McRaney says successful persuasion involves leading a person along in stages, helping them to better understand their own thinking. “You can’t persuade another person to change their mind if that person doesn’t want to do so,” he says. “Persuasion is mostly encouraging people to realize change is possible. All persuasion is self-persuasion. People change or refuse based on their own desires, motivations, and internal counterarguing; and by focusing on these factors, an argument becomes more likely to change minds.”
If you get into an argument with someone and your only goal is to prove that you are right and they are wrong, you guarantee that neither side of that argument would understand the higher truth, which is why you see it differently. Instead, McRaney says it’s important to share your intentions up front. For example, you may be worried that someone is being misled or you believe there are other choices that could produce better results.
“Not only does that keep you on solid ethical ground, but it also increases your chances of success,” he says. “If you don’t, people will assume your intentions. If they believe that your position is that they are gullible or stupid or deluded or in the wrong group or a bad person, then of course they will resist, and the facts will now be irrelevant.”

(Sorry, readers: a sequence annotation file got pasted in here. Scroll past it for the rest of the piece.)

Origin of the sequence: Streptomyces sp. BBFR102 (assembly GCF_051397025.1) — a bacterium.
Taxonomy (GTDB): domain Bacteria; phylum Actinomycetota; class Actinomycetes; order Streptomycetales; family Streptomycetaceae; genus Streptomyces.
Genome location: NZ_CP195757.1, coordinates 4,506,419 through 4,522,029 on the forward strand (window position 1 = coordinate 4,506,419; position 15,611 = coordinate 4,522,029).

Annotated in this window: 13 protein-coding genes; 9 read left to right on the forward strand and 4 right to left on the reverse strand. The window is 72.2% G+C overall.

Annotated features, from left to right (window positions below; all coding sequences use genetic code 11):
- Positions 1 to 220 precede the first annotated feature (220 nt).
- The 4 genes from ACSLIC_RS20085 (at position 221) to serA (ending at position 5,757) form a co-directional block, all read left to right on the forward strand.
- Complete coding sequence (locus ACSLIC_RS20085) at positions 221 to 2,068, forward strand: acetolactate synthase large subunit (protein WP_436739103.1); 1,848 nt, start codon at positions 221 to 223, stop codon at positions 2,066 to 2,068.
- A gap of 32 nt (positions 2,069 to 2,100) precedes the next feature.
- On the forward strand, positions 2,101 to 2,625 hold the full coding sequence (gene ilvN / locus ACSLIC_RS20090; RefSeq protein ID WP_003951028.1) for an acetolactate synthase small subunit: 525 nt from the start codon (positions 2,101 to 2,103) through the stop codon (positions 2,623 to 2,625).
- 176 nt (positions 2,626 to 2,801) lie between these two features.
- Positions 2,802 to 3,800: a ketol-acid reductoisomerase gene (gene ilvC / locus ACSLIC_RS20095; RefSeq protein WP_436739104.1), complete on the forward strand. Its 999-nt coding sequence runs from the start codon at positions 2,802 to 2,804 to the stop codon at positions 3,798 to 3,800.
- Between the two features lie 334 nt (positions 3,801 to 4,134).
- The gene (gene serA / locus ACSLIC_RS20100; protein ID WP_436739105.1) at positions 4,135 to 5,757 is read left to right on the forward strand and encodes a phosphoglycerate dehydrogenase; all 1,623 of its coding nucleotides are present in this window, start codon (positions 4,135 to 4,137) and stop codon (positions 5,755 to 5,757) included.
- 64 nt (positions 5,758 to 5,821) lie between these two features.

Letting Someone Else Change Your Mind
When you try to change someone else’s mind, you should be open to having your own mind changed, as well. McRaney suggests asking yourself, “Am I right about everything?”
“Most people would say, No,” he says. “But then ask yourself, ‘What am I wrong about?’ Suddenly that becomes a very difficult question to answer. If you know that you must be wrong about something, and you’re not aware what those things are, the next question is, ‘How can I go about discovering?’ If you don’t have a clear answer for that, that means that maybe you are operating in a way that doesn’t allow you to discover your areas of ignorance or conflict.”
Some people are very eager to discover what they’re wrong about, and they seek it out. It feels good to update and accommodate. Some people are very resistant to it.
“It can be hard to change your mind because it’s much more difficult and cognitively more expensive and dangerous to accommodate,” says McRaney. “If you were to say to yourself that maybe I’m on the wrong side of this issue, completely factually incorrect, that requires a lot of updating all throughout the neural systems. So, we tend to resist and avoid that, especially when it’s connected to your identity.”
But being willing to change your mind can lead greater changes in culture and epiphanies that create a paradigm shift. “When creatures have the capacity to change but there’s little encouragement to do so, they remain mostly the same from one generation to the next,” he says. “But when the pressure to adapt increases, the pace of evolution increases in response.”